A state trooper in Indiana is being sued after asking a woman if she was saved and handing out religious material during a traffic stop. State trooper Brian Hamilton allegedly asked Ellen Bogan if she was saved while she was pulled over for a moving violation.
"It's completely out of line and it just—it took me aback," Bogan said. "The whole time, his lights were on. I had no reason to believe I could just pull away at that point, even though I had my warning."
Bogan says that she took offense to the officer’s actions violated her First and Fourth Amendment rights.
Professor Jennifer Drobac, an expert of religion and government said, "The most important thing for people to understand is that the First Amendment specifies that the government shall not prefer one religion over another religion, or religious adherence over anything else. The police officer is representing the government…so that means, as a representative, this person, while on duty, while engaged in official action, is basically overstepping and is trying to establish religion.”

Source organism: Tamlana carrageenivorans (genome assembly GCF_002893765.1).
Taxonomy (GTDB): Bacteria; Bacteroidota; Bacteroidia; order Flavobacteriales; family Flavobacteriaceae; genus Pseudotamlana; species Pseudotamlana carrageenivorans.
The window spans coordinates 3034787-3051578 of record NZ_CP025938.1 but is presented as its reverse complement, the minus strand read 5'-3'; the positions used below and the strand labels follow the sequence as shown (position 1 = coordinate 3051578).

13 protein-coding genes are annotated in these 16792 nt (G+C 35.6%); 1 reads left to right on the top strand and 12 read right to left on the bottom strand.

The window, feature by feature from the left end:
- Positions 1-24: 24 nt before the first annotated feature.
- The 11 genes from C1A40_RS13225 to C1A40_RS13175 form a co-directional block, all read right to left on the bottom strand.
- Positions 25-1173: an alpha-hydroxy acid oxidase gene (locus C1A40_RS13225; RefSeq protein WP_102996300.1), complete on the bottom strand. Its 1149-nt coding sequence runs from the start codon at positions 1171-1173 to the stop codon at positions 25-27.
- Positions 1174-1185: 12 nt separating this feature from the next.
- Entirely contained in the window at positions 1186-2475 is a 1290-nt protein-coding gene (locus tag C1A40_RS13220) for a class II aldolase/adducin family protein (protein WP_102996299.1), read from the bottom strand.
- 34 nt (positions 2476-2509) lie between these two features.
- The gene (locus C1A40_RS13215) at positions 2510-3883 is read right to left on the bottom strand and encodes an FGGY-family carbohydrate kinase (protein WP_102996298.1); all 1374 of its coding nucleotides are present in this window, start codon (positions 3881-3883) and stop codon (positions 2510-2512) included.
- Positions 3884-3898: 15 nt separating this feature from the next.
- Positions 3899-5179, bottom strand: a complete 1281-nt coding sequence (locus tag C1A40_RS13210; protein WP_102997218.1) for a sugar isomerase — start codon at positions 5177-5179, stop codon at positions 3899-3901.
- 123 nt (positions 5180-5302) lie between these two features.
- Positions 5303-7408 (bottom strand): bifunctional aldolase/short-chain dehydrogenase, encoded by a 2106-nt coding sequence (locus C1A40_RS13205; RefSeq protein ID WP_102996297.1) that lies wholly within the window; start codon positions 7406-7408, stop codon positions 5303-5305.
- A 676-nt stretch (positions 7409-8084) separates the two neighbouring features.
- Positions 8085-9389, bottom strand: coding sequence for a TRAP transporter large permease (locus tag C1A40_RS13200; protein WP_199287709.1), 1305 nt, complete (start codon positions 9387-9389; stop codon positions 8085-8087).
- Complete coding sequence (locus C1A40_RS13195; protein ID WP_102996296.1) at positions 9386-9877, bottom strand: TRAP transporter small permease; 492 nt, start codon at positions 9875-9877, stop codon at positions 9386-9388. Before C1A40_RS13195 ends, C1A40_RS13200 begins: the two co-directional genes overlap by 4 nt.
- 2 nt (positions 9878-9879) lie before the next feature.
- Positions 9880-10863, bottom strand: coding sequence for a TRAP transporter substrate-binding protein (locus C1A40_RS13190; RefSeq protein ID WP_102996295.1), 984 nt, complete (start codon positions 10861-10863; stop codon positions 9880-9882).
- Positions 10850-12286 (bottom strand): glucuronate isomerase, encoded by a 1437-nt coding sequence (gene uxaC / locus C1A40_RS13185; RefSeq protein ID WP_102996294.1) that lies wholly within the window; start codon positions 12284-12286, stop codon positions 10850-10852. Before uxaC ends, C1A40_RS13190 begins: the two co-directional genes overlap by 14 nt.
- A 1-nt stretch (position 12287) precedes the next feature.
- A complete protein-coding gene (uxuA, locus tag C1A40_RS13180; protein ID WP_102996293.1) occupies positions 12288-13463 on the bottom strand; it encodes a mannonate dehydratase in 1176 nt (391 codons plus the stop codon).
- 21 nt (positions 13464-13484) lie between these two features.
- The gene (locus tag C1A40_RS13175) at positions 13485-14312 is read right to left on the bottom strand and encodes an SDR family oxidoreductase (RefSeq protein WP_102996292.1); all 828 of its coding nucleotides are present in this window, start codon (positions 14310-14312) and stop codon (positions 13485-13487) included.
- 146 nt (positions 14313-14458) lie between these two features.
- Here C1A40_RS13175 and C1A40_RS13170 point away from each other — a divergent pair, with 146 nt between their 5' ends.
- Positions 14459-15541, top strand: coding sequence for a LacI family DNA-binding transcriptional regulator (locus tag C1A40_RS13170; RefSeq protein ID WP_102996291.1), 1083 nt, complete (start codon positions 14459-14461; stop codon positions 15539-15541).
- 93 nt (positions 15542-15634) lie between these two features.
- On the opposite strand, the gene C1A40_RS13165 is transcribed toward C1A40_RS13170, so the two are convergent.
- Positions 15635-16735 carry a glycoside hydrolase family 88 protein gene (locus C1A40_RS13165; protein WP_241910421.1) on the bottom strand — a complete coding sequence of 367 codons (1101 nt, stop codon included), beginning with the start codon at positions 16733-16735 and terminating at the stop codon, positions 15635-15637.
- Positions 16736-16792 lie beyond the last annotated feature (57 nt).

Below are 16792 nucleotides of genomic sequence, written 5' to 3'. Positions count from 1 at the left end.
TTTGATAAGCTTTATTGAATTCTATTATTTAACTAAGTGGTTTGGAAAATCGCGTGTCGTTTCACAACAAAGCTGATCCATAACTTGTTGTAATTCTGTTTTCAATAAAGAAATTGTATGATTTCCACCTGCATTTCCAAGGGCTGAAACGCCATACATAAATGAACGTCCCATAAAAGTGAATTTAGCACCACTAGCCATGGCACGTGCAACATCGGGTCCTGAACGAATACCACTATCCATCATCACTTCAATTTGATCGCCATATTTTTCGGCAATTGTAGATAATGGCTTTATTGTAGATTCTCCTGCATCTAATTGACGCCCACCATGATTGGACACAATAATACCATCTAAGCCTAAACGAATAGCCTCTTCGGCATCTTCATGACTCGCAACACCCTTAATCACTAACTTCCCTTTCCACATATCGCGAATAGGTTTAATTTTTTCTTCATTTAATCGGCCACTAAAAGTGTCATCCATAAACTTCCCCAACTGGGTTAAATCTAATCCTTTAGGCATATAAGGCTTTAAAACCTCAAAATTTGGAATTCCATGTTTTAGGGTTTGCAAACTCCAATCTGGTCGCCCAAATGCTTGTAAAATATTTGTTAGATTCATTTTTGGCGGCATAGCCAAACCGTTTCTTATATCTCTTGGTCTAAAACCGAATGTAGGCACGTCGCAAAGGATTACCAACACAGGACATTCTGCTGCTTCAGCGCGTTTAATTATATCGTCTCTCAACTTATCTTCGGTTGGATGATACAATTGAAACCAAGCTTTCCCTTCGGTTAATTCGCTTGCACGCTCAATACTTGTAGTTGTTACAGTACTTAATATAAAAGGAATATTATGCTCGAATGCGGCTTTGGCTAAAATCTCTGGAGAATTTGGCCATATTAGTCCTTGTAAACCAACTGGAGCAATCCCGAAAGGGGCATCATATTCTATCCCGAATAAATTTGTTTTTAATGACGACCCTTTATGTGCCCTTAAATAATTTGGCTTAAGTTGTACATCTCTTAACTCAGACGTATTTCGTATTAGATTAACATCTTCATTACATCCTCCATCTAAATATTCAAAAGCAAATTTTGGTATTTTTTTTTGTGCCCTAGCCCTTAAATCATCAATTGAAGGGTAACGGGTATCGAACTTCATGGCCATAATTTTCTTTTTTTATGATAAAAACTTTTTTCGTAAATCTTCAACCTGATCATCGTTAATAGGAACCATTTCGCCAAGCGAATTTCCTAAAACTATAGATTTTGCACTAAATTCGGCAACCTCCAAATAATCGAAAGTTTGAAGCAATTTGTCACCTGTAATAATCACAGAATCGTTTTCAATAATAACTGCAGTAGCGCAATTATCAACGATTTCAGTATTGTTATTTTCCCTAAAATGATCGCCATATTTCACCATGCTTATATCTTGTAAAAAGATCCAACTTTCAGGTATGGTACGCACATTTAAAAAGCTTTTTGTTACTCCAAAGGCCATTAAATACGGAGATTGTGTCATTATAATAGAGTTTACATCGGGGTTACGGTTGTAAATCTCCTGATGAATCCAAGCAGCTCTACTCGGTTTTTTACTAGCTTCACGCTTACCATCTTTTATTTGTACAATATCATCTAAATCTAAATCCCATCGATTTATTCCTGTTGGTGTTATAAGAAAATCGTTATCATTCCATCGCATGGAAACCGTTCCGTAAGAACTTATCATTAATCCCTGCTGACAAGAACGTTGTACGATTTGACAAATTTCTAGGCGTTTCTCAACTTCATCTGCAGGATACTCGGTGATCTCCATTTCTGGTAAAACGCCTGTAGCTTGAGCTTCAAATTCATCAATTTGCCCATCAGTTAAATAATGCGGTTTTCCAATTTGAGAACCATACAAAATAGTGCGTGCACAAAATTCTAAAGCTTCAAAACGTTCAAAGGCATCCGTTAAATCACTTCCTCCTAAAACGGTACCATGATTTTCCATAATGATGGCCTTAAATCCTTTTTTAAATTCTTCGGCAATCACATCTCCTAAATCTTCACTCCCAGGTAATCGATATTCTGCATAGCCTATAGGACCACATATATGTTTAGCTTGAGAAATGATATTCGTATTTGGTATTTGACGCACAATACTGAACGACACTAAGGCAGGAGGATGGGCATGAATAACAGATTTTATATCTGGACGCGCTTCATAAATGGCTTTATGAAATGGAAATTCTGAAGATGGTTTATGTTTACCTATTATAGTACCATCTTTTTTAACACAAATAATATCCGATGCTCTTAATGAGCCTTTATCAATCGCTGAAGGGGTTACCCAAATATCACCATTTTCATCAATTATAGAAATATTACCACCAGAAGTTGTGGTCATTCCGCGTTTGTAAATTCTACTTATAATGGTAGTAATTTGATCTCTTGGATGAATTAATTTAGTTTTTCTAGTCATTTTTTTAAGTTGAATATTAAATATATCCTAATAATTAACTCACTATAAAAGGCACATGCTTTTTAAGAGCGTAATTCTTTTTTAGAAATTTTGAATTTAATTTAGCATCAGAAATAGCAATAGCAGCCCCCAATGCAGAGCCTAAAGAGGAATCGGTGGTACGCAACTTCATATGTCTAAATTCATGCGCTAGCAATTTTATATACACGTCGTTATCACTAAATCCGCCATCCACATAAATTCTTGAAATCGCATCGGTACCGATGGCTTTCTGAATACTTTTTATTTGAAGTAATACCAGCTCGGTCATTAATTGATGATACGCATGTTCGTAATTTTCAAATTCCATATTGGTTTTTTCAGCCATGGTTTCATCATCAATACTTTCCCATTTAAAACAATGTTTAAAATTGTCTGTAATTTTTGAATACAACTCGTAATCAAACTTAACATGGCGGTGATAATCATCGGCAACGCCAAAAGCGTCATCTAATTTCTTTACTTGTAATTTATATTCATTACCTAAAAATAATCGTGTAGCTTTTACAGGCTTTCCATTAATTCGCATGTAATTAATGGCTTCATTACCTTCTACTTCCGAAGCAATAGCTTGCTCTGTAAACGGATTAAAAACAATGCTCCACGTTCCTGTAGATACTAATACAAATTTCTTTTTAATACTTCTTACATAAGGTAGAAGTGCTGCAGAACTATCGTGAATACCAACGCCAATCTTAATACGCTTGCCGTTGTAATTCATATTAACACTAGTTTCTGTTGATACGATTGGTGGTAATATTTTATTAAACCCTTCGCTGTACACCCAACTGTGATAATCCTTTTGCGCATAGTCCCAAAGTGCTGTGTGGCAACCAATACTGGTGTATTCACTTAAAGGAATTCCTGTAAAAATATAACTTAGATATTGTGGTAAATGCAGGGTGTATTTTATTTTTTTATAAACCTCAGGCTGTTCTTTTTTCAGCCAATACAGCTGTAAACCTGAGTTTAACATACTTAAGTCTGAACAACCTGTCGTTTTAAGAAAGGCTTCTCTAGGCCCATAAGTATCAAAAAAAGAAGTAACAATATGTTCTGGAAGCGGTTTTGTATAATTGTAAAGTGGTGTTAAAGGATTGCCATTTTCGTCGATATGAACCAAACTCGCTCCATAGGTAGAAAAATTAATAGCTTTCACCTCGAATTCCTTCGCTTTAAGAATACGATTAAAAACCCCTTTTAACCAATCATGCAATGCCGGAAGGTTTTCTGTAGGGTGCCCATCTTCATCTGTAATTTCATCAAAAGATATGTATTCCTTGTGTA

Micah Clark of the American Family Association of Indiana said that Hamilton’s actions were permissible. "Mormons come to my door all the time, and it doesn't offend me. (This case) might not be the most persuasive time to talk to someone about their faith, but I don't think that a police officer is prohibited from doing something like that."
Publication date: October 7, 2014